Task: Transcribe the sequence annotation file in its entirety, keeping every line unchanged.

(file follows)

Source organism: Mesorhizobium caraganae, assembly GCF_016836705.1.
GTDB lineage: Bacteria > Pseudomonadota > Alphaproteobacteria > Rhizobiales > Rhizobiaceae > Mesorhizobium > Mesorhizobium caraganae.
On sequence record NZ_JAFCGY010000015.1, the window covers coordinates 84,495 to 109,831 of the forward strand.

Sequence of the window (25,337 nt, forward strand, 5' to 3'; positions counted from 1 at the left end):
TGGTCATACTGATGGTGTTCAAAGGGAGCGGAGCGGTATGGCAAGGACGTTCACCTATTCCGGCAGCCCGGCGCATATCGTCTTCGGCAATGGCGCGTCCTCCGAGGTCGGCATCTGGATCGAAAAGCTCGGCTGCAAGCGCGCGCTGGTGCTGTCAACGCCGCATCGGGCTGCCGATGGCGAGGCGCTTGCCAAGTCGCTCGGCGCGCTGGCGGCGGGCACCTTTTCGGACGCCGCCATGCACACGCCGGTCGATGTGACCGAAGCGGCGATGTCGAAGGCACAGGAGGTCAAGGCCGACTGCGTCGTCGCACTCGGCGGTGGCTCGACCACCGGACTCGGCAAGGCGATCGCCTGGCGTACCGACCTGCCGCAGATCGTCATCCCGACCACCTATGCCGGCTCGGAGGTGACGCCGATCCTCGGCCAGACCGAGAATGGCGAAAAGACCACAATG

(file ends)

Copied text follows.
Source organism: Mesorhizobium caraganae, assembly GCF_016836705.1.
GTDB lineage: Bacteria > Pseudomonadota > Alphaproteobacteria > Rhizobiales > Rhizobiaceae > Mesorhizobium > Mesorhizobium caraganae.
On sequence record NZ_JAFCGY010000015.1, the window covers coordinates 84,495 to 109,831 of the forward strand.

Sequence of the window (25,337 nt, forward strand, 5' to 3'; positions counted from 1 at the left end):
TGGTCATACTGATGGTGTTCAAAGGGAGCGGAGCGGTATGGCAAGGACGTTCACCTATTCCGGCAGCCCGGCGCATATCGTCTTCGGCAATGGCGCGTCCTCCGAGGTCGGCATCTGGATCGAAAAGCTCGGCTGCAAGCGCGCGCTGGTGCTGTCAACGCCGCATCGGGCTGCCGATGGCGAGGCGCTTGCCAAGTCGCTCGGCGCGCTGGCGGCGGGCACCTTTTCGGACGCCGCCATGCACACGCCGGTCGATGTGACCGAAGCGGCGATGTCGAAGGCACAGGAGGTCAAGGCCGACTGCGTCGTCGCACTCGGCGGTGGCTCGACCACCGGACTCGGCAAGGCGATCGCCTGGCGTACCGACCTGCCGCAGATCGTCATCCCGACCACCTATGCCGGCTCGGAGGTGACGCCGATCCTCGGCCAGACCGAGAATGGCGAAAAGACCACAATG